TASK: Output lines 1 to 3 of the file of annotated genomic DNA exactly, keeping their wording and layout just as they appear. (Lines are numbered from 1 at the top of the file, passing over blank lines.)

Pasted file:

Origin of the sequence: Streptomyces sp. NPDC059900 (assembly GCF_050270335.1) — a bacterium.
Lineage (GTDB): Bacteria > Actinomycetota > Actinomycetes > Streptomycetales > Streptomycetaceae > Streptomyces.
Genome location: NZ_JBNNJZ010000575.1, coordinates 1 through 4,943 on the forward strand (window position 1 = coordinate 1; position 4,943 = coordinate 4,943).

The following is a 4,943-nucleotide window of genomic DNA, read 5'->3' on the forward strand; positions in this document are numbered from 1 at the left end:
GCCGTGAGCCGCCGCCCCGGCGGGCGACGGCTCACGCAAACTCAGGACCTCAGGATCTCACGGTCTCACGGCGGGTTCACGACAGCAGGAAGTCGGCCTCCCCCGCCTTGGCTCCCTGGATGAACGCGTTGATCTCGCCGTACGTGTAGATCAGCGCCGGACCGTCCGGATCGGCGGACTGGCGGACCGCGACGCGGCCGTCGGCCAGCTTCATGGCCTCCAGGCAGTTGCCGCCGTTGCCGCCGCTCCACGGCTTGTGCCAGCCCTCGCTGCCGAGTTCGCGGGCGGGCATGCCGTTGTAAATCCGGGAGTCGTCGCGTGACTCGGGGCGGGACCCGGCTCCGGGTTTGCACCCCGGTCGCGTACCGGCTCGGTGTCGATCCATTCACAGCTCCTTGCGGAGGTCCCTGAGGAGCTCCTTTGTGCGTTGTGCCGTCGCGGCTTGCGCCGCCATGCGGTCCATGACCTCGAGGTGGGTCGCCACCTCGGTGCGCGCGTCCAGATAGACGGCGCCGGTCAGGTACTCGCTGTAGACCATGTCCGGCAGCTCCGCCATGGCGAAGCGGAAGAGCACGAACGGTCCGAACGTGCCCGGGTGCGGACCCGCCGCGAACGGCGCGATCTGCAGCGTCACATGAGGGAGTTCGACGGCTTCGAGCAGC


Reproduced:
Origin of the sequence: Streptomyces sp. NPDC059900 (assembly GCF_050270335.1) — a bacterium.
Lineage (GTDB): Bacteria > Actinomycetota > Actinomycetes > Streptomycetales > Streptomycetaceae > Streptomyces.
Genome location: NZ_JBNNJZ010000575.1, coordinates 1 through 4,943 on the forward strand (window position 1 = coordinate 1; position 4,943 = coordinate 4,943).